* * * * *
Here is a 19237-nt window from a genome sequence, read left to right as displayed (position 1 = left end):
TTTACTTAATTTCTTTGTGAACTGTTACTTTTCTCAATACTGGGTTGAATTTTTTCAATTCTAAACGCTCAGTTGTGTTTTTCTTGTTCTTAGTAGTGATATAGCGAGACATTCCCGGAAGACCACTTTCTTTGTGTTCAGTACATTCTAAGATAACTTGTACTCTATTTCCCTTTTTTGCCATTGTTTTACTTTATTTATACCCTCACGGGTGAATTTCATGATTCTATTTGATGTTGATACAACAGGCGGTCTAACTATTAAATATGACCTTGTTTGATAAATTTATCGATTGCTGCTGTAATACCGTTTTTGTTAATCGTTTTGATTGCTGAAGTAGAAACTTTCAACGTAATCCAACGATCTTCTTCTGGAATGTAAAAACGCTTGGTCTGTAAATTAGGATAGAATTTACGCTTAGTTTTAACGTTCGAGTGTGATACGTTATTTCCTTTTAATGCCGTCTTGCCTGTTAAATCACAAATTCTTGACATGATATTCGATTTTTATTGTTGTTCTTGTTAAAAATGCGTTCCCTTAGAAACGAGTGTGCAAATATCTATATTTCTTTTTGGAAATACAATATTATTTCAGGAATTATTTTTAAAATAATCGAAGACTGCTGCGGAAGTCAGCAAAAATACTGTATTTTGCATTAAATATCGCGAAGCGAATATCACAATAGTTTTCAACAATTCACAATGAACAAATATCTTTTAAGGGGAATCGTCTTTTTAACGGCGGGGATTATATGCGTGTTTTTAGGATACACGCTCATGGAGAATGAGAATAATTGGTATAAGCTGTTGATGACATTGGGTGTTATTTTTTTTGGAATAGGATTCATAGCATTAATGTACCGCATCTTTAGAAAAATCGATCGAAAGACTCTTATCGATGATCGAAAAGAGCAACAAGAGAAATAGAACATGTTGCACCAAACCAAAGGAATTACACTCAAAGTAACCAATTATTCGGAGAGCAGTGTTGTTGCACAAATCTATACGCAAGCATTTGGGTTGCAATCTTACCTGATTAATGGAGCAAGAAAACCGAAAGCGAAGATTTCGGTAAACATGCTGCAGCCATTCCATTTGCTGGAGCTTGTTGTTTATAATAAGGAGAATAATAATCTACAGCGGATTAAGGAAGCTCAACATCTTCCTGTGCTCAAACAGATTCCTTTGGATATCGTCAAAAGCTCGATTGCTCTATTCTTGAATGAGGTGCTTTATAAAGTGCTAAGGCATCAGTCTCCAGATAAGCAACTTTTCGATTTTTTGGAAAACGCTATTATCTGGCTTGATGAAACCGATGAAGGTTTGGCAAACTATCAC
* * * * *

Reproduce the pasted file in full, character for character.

Here is a 19237-nt window from a genome sequence, read left to right as displayed (position 1 = left end):
TTTACTTAATTTCTTTGTGAACTGTTACTTTTCTCAATACTGGGTTGAATTTTTTCAATTCTAAACGCTCAGTTGTGTTTTTCTTGTTCTTAGTAGTGATATAGCGAGACATTCCCGGAAGACCACTTTCTTTGTGTTCAGTACATTCTAAGATAACTTGTACTCTATTTCCCTTTTTTGCCATTGTTTTACTTTATTTATACCCTCACGGGTGAATTTCATGATTCTATTTGATGTTGATACAACAGGCGGTCTAACTATTAAATATGACCTTGTTTGATAAATTTATCGATTGCTGCTGTAATACCGTTTTTGTTAATCGTTTTGATTGCTGAAGTAGAAACTTTCAACGTAATCCAACGATCTTCTTCTGGAATGTAAAAACGCTTGGTCTGTAAATTAGGATAGAATTTACGCTTAGTTTTAACGTTCGAGTGTGATACGTTATTTCCTTTTAATGCCGTCTTGCCTGTTAAATCACAAATTCTTGACATGATATTCGATTTTTATTGTTGTTCTTGTTAAAAATGCGTTCCCTTAGAAACGAGTGTGCAAATATCTATATTTCTTTTTGGAAATACAATATTATTTCAGGAATTATTTTTAAAATAATCGAAGACTGCTGCGGAAGTCAGCAAAAATACTGTATTTTGCATTAAATATCGCGAAGCGAATATCACAATAGTTTTCAACAATTCACAATGAACAAATATCTTTTAAGGGGAATCGTCTTTTTAACGGCGGGGATTATATGCGTGTTTTTAGGATACACGCTCATGGAGAATGAGAATAATTGGTATAAGCTGTTGATGACATTGGGTGTTATTTTTTTTGGAATAGGATTCATAGCATTAATGTACCGCATCTTTAGAAAAATCGATCGAAAGACTCTTATCGATGATCGAAAAGAGCAACAAGAGAAATAGAACATGTTGCACCAAACCAAAGGAATTACACTCAAAGTAACCAATTATTCGGAGAGCAGTGTTGTTGCACAAATCTATACGCAAGCATTTGGGTTGCAATCTTACCTGATTAATGGAGCAAGAAAACCGAAAGCGAAGATTTCGGTAAACATGCTGCAGCCATTCCATTTGCTGGAGCTTGTTGTTTATAATAAGGAGAATAATAATCTACAGCGGATTAAGGAAGCTCAACATCTTCCTGTGCTCAAACAGATTCCTTTGGATATCGTCAAAAGCTCGATTGCTCTATTCTTGAATGAGGTGCTTTATAAAGTGCTAAGGCATCAGTCTCCAGATAAGCAACTTTTCGATTTTTTGGAAAACGCTATTATCTGGCTTGATGAAACCGATGAAGGTTTGGCAAACTATCAC